Tablets surpass desktops in Internet use, says survey

What do tablets and PCs have in common? Both of them are being considered as dead markets. Of course, that could simply be an exaggeration but what may be true is that they are being buried by smartphones. That and we desperately need to stop lumping desktops and laptops under on "PC" heading. Because according to a recent US government survey, tablets have just surpassed desktops PCs as the most used device to access the Internet. Both, of course, fall way below laptops, also considered PCs.

The National Telecommunications and Information Administration (NTIA) recently conducted a survey meant to study how much Americans use the Internet, what devices they use to access it, and what mode of connection they prefer. It is primarily meant to look at the digital divide that exists between ethnicities and income levels and, at least according to the survey, that divide is, fortunately, starting to narrow.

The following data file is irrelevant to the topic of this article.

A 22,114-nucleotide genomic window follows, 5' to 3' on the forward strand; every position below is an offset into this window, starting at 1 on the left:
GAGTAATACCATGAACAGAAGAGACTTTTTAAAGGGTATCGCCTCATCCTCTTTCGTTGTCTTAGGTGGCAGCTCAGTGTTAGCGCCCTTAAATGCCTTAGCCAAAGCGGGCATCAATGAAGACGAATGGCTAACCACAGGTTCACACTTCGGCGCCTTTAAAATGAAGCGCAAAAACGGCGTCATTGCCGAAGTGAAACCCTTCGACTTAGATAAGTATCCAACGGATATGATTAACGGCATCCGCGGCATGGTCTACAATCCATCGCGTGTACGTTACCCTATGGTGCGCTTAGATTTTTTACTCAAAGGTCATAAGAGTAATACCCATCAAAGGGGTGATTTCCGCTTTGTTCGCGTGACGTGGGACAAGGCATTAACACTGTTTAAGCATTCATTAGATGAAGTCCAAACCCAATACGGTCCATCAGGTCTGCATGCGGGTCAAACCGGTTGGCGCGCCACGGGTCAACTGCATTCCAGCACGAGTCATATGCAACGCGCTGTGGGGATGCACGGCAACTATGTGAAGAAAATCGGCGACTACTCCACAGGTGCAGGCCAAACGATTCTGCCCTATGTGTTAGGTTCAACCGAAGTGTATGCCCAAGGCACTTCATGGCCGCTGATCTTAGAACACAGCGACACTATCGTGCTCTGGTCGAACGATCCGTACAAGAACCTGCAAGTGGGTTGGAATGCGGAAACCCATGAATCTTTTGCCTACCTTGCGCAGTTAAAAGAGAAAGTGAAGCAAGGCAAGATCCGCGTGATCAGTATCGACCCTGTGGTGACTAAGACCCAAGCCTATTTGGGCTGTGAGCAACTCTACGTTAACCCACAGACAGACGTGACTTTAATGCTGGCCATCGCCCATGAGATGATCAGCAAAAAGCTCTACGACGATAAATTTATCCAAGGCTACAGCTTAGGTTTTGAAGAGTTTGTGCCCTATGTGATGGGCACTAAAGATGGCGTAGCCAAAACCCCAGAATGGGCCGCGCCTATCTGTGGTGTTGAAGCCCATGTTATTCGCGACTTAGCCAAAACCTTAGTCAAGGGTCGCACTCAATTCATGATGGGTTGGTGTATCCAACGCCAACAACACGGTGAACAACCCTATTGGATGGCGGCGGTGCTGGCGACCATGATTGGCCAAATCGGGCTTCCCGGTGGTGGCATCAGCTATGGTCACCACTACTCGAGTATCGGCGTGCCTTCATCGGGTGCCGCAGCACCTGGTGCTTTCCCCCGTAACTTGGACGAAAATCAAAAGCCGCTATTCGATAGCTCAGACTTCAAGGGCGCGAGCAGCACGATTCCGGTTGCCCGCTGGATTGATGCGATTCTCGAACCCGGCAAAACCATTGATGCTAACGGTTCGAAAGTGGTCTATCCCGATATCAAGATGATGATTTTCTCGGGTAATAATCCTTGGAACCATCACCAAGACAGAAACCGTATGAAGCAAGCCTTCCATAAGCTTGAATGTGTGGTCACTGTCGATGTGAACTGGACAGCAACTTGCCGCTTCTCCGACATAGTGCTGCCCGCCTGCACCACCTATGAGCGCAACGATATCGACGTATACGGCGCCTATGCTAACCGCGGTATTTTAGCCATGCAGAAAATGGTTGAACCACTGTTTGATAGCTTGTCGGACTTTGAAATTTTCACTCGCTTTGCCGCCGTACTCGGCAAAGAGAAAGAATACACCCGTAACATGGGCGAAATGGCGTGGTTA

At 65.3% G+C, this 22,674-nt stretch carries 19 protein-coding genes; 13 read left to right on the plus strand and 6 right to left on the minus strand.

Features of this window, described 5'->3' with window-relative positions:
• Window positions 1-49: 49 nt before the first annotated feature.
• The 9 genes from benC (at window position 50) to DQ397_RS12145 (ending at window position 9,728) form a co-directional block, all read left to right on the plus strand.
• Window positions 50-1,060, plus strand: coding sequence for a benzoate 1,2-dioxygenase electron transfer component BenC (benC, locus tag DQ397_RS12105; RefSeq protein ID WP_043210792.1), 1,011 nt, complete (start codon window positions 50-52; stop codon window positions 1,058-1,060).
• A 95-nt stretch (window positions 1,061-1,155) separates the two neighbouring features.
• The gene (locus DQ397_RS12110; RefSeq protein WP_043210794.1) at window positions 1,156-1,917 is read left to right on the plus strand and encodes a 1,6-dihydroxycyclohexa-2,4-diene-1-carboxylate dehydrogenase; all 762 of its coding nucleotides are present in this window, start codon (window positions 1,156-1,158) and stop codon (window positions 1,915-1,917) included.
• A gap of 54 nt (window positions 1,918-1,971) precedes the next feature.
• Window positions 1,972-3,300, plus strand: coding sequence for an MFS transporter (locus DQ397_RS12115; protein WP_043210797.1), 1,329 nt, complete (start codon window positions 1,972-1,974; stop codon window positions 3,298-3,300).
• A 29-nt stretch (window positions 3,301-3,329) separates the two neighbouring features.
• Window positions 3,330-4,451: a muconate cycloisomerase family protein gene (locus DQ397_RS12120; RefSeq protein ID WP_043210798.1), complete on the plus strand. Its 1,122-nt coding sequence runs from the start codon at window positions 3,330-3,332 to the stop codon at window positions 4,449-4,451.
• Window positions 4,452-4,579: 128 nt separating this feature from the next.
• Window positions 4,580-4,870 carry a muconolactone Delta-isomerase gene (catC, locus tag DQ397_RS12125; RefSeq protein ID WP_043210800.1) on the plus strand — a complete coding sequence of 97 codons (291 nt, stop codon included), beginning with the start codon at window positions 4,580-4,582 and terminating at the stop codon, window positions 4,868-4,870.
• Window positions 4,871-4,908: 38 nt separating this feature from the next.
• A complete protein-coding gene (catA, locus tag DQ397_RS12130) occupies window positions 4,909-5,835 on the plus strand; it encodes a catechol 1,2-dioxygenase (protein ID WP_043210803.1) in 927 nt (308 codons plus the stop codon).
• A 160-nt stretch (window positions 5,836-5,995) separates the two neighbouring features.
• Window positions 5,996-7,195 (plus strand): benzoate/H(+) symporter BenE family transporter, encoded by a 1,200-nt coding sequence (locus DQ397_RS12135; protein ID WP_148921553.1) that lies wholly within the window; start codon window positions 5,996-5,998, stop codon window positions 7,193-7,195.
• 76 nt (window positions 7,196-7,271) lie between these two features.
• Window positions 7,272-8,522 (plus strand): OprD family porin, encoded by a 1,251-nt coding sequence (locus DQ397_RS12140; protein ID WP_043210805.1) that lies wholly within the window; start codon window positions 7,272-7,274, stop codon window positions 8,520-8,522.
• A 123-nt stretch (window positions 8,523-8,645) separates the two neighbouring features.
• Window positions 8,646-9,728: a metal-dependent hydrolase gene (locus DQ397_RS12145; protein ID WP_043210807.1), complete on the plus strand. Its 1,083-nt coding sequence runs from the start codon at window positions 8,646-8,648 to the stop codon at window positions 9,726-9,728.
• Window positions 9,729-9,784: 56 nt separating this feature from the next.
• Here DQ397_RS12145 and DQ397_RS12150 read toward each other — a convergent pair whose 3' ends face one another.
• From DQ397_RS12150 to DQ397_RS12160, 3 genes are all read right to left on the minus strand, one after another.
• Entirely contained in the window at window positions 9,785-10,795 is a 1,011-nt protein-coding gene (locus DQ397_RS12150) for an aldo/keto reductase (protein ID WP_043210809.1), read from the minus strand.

The study also asked the respondents about the devices they use to access the Internet. Unsurprisingly, smartphones are the very top of the list, comprising 64% of the responses. That number rose from 53% in 2015. For the first time, tablets have surpassed desktop computers, 32% to 30%, the latter of which has sunk from 34% in 2015. What's rather surprising is that smart TVs and set-top boxes actually a higher rating than either those two.

The numbers are really not unexpected given the shift in the consumer market. More and more people want to access the Internet anytime anywhere, and smartphones and tablets are designed exactly for that. Laptops are also conducive for on the go consumption to some extent, which is why they are a step higher than even tablets. With the shift towards convertibles and 2-in-1s, the line dividing the two could blur in the coming years.